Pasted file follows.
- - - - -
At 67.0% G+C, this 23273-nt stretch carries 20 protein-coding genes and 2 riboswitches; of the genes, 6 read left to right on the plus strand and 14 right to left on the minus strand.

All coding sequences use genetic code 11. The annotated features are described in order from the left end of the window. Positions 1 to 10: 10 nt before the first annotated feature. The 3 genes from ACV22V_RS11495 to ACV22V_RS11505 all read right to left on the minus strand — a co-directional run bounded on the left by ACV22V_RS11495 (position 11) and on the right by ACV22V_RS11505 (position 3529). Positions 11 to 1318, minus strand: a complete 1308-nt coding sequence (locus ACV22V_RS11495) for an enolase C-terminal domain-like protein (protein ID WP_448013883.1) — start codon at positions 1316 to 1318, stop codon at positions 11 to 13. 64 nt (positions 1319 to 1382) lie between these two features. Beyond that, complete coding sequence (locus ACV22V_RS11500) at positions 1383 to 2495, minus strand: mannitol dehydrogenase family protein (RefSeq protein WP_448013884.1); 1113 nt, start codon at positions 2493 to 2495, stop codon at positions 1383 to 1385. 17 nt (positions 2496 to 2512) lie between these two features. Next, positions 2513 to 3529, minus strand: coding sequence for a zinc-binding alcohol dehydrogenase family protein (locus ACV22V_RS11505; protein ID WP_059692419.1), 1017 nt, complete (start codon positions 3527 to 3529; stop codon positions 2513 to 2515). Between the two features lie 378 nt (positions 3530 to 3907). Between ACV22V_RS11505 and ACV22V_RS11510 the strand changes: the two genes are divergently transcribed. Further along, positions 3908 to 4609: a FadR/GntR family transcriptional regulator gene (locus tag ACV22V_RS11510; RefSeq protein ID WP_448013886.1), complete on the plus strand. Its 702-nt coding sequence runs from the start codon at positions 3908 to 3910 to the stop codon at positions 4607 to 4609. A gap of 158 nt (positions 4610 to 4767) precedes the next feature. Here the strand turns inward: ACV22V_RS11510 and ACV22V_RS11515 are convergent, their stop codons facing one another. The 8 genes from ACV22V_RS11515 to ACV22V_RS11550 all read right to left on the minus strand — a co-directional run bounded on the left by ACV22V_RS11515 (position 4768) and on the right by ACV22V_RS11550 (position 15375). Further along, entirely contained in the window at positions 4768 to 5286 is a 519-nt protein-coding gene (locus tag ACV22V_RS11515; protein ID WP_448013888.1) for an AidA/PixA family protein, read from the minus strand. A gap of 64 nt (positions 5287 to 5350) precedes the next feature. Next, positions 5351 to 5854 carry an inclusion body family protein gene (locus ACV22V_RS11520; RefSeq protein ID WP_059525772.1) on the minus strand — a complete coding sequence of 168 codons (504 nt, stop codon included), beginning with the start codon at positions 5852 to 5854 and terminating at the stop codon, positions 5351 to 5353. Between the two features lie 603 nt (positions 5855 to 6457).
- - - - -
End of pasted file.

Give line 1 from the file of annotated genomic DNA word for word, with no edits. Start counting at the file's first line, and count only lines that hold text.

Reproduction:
At 67.0% G+C, this 23273-nt stretch carries 20 protein-coding genes and 2 riboswitches; of the genes, 6 read left to right on the plus strand and 14 right to left on the minus strand.